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JORDAN, Presiding Judge.
Assault with intent to murder. Gordon Superior Court. Before Judge Davis.
The accused was tried for assault with intent to murder and convicted of assault and battery. He made an unsworn statement to the jury, the prosecutor did not attempt cross examination, and the trial court instructed the jury in part that "in this State the defendant has a right to make to the jury and court just such statement in his own defense as he may deem fit and proper. In doing so, he is not under oath and is not subject to cross examination except by his own consent. He incurs no penalty by failure to tell you the truth. However, I charge you [that] you may believe his statement as a whole, you may reject it as a whole, you may believe it in part, [or] you may believe it in preference to the sworn testimony in the case provided that you believe it to be the truth." Held:
1. While the italicized portion of the charge is correct as an abstract principle of law concerning an unsworn statement, and is in language substantially identical to that which has met the approval of the courts of this State prior to 1962 (e.g., see Poppell v. State, 71 Ga. 276, 278; Murray v. State, 85 Ga. 378, 381 (11 SE 655); Teasley v. State, 105 Ga. 842 (1) (32 SE 335); Ryals v. State, 125 Ga. 266 (1) (54 SE 168); Harper v. State, 129 Ga. 770, 774 (59 SE 792); Goolsby v. State, 133 Ga. 427 (66 SE 159); Thurmond v. State, 198 Ga. 410, 417 (31 SE2d 804); Ash v. State, 109 Ga. App. 177 (3) (135 SE2d 507); Huff v. State, 113 Ga. App. 257, 264 (147 SE2d 840); cf. Gibbs v. State, 112 Ga. App. 272 (2) (145 SE2d 43); Wright v. State, 113 Ga. App. 436, 438 (148 SE2d 333)) the statute as amended in 1962 (Ga. L. 1962, pp. 133, 134; Code Ann. 38-415) expressly recognizes the right of an accused to be sworn and testify as any other witness, and prohibits any comment whatsoever on his failure to do so. We consider the distinction made by the trial court between an unsworn statement and testimony, in charging that the accused is not under oath and incurs no penalty by failure to tell the truth, as tantamount to a direct comment on his failure to submit to the compulsion of an oath, and such a comment is no longer permissible under the express prohibition of the amended statute, and to this extent the trial judge erred in his instructions. See McCann v. State, 108 Ga. App. 316 (1) (132 SE2d 813); Carter v. State, 107 Ga. App. 571 (130 SE2d 806). We do not consider the charge prejudicial, however, to the extent that it informs the jury that the accused, in making an unsworn statement, is not subject to cross examination without his consent, although this comment is illustrative only of a rule of procedure and is not adjusted to the facts of the case, there being nothing in the record to show any effort to cross examine the accused on his unsworn statement.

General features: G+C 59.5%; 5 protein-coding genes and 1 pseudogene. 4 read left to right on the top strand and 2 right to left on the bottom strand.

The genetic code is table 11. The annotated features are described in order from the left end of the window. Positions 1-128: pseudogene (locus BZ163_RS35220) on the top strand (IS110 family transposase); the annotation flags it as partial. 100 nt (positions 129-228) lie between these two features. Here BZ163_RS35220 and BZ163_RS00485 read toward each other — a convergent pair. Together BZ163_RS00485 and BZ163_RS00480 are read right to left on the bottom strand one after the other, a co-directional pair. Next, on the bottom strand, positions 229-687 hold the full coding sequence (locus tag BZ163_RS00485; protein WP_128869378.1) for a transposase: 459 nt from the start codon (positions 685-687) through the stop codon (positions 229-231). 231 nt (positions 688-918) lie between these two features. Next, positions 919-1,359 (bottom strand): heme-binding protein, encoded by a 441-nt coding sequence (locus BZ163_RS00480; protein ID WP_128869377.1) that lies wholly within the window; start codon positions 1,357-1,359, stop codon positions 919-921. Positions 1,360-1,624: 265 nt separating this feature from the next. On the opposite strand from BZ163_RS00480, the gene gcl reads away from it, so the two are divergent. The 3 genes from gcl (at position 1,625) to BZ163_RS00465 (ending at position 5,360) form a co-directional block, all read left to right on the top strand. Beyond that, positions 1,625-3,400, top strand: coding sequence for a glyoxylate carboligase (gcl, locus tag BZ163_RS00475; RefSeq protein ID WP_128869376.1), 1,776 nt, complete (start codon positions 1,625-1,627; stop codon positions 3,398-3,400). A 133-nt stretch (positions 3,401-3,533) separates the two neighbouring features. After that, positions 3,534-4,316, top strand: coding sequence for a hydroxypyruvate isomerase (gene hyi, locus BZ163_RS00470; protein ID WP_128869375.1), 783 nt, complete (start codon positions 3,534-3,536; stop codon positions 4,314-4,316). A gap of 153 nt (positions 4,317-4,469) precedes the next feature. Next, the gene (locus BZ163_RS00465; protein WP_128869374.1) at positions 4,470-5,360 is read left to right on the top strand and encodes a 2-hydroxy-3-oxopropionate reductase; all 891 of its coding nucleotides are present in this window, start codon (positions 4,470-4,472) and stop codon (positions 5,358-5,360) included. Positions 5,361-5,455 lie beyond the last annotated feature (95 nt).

2. In view of reversal for the reasons set forth above no ruling is made on the sufficiency of the evidence to support conviction. The remaining contentions are without merit.
Fullbright & Duffey, Harl C. Duffey, for appellant.
Friday May 22 18:25 EDT

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